Sonic With A Gun alters Epic Megagames' 1994 DOS game Jazz Jackrabbit (in graphics, enemies, and level design), primarily in the style of SEGA's 1991 Genesis/Megadrive game Sonic the Hedgehog. Certain details are also lifted from various other games, such as Sonic 2 (G/MD), Sonic 1 (SMS/GG), Sonic 4 Episode 1, Sonic CD, Sonic Advance 3, Sonic Mars, and so on. SWAG encompasses six main planets/zones, each with graphics, level layouts, enemies, and other obstacles unlike anything before seen in Jazz 1 modding, in an elaborate celebration of the Jazz engine and the Sonic series.

RSS Zone Spotlight: Gravis

Gravis is a colorful, animated, bouncy planet with a lot of enemies. It's not my favorite, but it's pretty, and it's an interesting look at how to recreate a Sonic zone whose most prominent features cannot be directly replicated in the Jazz 1 engine.

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Ah, Spring Yard Zone. That was a weird one, wasn't it? In retrospect, it's sort of a prototype for the Sonic games' "casino" type level, which got solidified in Sonic 2 with Casino Night Zone. And by "solidified," I mean "Sonic Generations and Sonic 4 Episode II copied Casino Night Zone wholesale without the least bit of shame." Thankfully, I'm not doing that, in part because there would be absolutely no way to implement half those pinball/slot machine things in the Jazz 1 engine, and without those you're left with what, Sparkling Zone? Hmm. Maybe it's not too late to consider a quick palette change...


Anyway, Gravis is a very animated planet! This is where I start getting really into graphical complexity, with both the walls and the skies given immense detail in areas you can't even see in that tiny resolution. You can also see in this screenshot a hint at the name's origin: Gravis was a company that made a PC GamePad that Epic promoted heavily within Jazz Jackrabbit 1. And since "Spring Yard Zone" is a really hard name to make sound like a planet, you get to tour the planetary origin of that gamepad instead! Gravis borrows a lot of its graphics from Industrius, which has been one of my favorite JJ1 planets for pretty much twenty years now, in part because it's got several different gimmicks--rockets flying you across spike pits, little platforms sliding in and out of walls, sucker tubes, even some thoughtful enemy placement. Of course, half the Sonic With A Gun planets outstrip Industrius in gimmicks by a mile, but still...


Besides animation, Gravis is also heavily focused around motion. Here you can see a bunch of Jump Around powerups, which increase your jump height, and to the right of the screen there's a diagonal spring. Expect a lot of those launching you around the level, either helping you over pits of spikes or just pointing you to goodies in the air. There are plenty of normal springs in Gravis as well, and bumpers, and moving platforms, and spike balls... well, that last one's not quite on message, but it's true there are a lot of them.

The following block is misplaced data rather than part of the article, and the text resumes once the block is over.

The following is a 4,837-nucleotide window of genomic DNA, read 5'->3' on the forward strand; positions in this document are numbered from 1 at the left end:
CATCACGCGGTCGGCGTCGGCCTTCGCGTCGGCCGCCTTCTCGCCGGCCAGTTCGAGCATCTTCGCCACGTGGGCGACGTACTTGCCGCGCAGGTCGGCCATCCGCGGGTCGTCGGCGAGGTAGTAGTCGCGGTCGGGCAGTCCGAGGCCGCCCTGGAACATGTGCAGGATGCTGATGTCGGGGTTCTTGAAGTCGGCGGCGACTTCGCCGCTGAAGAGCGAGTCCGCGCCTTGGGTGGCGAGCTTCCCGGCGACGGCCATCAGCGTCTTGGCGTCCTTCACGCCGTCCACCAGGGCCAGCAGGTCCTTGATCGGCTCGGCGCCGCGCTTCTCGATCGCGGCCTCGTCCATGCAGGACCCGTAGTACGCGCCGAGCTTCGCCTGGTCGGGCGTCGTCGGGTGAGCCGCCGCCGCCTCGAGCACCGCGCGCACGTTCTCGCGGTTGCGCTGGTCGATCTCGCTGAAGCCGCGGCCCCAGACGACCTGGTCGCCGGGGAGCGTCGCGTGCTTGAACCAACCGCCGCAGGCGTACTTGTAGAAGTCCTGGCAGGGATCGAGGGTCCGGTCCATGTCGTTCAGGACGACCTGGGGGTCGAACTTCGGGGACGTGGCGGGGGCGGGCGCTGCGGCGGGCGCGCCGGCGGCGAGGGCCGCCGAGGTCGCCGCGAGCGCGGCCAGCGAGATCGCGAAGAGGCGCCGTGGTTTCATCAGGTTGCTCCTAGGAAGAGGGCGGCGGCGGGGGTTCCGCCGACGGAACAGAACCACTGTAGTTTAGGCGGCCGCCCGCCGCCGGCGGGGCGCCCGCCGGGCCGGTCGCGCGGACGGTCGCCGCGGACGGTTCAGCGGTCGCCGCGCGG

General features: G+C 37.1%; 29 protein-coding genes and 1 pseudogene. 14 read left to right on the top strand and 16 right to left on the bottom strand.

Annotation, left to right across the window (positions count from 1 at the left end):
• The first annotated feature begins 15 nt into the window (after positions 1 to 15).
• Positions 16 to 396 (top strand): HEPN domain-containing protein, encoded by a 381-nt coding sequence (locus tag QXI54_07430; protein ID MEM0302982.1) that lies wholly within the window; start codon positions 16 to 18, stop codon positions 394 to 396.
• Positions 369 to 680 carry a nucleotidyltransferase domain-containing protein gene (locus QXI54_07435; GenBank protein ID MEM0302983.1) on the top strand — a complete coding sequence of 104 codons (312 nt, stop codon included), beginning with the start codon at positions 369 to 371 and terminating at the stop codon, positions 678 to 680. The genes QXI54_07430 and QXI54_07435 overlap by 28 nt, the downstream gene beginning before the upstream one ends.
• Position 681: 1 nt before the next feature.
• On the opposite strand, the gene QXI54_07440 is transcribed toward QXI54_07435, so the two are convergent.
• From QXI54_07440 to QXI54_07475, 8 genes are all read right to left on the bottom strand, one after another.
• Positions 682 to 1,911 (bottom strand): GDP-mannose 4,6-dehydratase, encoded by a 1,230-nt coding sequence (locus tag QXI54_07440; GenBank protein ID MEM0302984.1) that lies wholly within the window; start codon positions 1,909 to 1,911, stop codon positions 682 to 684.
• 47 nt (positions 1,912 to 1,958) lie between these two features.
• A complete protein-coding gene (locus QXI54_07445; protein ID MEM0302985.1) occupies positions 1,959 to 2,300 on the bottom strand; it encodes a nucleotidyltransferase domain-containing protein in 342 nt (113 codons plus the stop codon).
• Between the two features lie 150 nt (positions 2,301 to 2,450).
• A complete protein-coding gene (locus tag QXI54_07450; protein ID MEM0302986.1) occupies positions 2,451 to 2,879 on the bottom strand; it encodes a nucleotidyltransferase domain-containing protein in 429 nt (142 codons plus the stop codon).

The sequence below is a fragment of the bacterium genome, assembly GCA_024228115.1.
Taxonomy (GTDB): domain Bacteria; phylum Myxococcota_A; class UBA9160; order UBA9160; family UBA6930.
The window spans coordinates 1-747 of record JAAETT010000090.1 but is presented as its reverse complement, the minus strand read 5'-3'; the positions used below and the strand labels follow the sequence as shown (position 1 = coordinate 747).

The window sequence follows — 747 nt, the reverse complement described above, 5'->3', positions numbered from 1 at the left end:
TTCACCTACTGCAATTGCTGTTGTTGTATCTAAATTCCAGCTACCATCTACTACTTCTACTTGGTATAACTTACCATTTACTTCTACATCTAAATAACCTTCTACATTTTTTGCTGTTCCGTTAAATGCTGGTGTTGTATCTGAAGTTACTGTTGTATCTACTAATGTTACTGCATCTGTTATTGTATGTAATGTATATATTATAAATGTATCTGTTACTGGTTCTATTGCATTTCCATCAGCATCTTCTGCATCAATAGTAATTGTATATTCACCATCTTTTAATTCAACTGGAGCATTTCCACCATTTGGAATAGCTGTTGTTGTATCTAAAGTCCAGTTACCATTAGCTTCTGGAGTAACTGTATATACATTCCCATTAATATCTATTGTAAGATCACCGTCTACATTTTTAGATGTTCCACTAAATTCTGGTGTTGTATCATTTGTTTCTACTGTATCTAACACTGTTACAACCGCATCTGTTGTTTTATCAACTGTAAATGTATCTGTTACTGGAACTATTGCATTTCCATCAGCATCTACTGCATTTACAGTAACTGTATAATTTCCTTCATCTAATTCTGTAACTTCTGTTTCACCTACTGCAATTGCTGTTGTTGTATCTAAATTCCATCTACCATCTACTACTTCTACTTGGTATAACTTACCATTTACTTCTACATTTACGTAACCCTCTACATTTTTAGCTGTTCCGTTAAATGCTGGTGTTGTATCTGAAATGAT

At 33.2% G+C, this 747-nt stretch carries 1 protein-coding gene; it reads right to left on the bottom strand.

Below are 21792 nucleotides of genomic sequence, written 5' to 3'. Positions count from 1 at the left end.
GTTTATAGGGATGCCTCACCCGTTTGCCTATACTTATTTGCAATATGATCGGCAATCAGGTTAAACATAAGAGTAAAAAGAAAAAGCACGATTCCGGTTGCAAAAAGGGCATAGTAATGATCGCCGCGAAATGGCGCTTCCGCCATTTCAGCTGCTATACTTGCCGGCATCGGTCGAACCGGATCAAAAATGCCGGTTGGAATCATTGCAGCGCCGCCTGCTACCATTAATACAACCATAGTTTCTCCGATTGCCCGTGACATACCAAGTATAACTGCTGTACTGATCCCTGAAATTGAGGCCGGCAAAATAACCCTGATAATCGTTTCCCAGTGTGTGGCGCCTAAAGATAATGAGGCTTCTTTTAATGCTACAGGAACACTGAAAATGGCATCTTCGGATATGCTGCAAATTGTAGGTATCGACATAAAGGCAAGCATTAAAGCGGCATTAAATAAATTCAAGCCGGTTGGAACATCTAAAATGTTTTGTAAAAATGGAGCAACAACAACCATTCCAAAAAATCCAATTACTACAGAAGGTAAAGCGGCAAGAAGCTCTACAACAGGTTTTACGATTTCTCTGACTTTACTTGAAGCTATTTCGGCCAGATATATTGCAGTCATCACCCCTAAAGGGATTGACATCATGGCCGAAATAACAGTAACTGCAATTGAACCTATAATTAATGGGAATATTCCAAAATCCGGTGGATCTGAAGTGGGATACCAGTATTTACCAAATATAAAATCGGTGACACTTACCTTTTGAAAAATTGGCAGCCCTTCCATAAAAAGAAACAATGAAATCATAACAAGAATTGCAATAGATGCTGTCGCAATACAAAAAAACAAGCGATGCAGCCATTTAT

Of all the planets in Sonic With A Gun, Gravis might be the closest in style to the normal Jazz 1 levels, for a couple of reasons. One is that there are a lot of enemies--four different types, in fact, though maybe not the exact four you're expecting if you're familiar with Spring Yard Zone. (One got replaced, and another suffered a very necessary redesign.) Another is that Spring Yard Zone got a lot of mileage out of its curves, and Jazz can't run up walls, so some reimagining was needed. In the end, a lot of Gravis is broken into two parallel paths, one indoors with a lot of slow combat and spike dodging and one high in the sky with more platforming. Of course there are plenty of opportunities to switch back and forth between the paths, even when they're not outright merging.


Were these sequences, with their columns of 2x2 blocks in alternating syncs, any fun in Spring Yard Zone? No. But they're probably the single most memorable thing about it, so they had to be incorporated somehow. Look for them in the second act; every act of every planet has at least one feature that appears only there, not in the other act, just to keep things fresh. The reason for all those spikes is a sad truth: in Jazz 1, objects can only be solid from the top, not from the sides or bottom. Additionally, there's no mechanism for getting crushed to death. Every planet in Sonic With A Gun is a combination of my own ideas, references to Jazz 1, and references to Sonic 1, and in the third case, not everything can be ported over perfectly. But hey, if you wanted 1:1 accuracy of engine and level design you'd be playing Taxman's mobile remakes instead of this.

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